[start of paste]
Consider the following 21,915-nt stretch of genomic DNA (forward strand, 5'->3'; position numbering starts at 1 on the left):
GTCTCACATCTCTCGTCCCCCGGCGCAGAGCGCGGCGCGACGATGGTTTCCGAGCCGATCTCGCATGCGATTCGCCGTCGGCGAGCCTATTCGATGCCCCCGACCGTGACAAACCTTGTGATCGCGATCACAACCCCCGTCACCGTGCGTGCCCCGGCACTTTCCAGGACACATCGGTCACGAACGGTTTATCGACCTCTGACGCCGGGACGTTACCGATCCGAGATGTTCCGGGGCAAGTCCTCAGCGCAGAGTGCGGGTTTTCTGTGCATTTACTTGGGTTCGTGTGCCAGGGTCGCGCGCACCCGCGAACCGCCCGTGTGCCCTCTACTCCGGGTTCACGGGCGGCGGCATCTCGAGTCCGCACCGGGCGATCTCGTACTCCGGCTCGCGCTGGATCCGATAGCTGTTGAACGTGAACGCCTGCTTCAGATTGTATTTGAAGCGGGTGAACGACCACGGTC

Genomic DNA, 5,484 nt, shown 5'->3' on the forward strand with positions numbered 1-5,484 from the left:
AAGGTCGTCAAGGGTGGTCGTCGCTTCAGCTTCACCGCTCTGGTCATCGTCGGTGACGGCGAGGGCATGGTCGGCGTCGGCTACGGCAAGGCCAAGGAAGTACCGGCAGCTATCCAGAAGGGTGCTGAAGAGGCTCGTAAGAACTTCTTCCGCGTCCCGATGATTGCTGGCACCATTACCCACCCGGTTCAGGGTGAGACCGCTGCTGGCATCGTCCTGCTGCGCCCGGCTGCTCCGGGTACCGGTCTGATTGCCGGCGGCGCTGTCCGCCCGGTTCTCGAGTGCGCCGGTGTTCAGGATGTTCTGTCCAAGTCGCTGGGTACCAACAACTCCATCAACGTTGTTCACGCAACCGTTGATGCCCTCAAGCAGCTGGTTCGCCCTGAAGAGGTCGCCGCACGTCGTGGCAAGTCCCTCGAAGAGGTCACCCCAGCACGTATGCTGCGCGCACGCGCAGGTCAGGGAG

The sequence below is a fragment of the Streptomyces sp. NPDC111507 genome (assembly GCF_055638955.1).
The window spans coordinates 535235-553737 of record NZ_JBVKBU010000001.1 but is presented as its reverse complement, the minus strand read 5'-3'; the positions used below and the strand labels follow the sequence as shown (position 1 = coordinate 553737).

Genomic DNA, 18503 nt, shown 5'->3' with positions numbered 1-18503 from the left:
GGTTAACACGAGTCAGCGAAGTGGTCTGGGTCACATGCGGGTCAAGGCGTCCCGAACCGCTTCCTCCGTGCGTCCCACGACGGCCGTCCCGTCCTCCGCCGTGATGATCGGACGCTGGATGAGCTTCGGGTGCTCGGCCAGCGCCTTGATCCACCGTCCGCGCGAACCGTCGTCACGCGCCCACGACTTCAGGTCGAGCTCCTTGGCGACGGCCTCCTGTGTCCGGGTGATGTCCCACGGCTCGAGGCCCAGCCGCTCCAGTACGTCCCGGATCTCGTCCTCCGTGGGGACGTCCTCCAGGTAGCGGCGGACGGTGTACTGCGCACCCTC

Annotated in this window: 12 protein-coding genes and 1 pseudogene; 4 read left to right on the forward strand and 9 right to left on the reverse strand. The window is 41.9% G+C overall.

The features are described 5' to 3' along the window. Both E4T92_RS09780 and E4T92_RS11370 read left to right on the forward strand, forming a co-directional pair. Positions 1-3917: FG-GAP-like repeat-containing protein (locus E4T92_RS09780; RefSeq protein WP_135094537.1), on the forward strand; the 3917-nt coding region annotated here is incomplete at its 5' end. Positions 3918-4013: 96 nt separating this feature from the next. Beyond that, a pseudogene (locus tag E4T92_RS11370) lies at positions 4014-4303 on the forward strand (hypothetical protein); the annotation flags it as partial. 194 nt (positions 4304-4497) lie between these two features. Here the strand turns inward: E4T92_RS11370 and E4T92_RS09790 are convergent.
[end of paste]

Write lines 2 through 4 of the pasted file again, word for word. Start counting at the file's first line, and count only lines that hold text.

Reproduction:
GTCTCACATCTCTCGTCCCCCGGCGCAGAGCGCGGCGCGACGATGGTTTCCGAGCCGATCTCGCATGCGATTCGCCGTCGGCGAGCCTATTCGATGCCCCCGACCGTGACAAACCTTGTGATCGCGATCACAACCCCCGTCACCGTGCGTGCCCCGGCACTTTCCAGGACACATCGGTCACGAACGGTTTATCGACCTCTGACGCCGGGACGTTACCGATCCGAGATGTTCCGGGGCAAGTCCTCAGCGCAGAGTGCGGGTTTTCTGTGCATTTACTTGGGTTCGTGTGCCAGGGTCGCGCGCACCCGCGAACCGCCCGTGTGCCCTCTACTCCGGGTTCACGGGCGGCGGCATCTCGAGTCCGCACCGGGCGATCTCGTACTCCGGCTCGCGCTGGATCCGATAGCTGTTGAACGTGAACGCCTGCTTCAGATTGTATTTGAAGCGGGTGAACGACCACGGTC

Genomic DNA, 5,484 nt, shown 5'->3' on the forward strand with positions numbered 1-5,484 from the left:
AAGGTCGTCAAGGGTGGTCGTCGCTTCAGCTTCACCGCTCTGGTCATCGTCGGTGACGGCGAGGGCATGGTCGGCGTCGGCTACGGCAAGGCCAAGGAAGTACCGGCAGCTATCCAGAAGGGTGCTGAAGAGGCTCGTAAGAACTTCTTCCGCGTCCCGATGATTGCTGGCACCATTACCCACCCGGTTCAGGGTGAGACCGCTGCTGGCATCGTCCTGCTGCGCCCGGCTGCTCCGGGTACCGGTCTGATTGCCGGCGGCGCTGTCCGCCCGGTTCTCGAGTGCGCCGGTGTTCAGGATGTTCTGTCCAAGTCGCTGGGTACCAACAACTCCATCAACGTTGTTCACGCAACCGTTGATGCCCTCAAGCAGCTGGTTCGCCCTGAAGAGGTCGCCGCACGTCGTGGCAAGTCCCTCGAAGAGGTCACCCCAGCACGTATGCTGCGCGCACGCGCAGGTCAGGGAG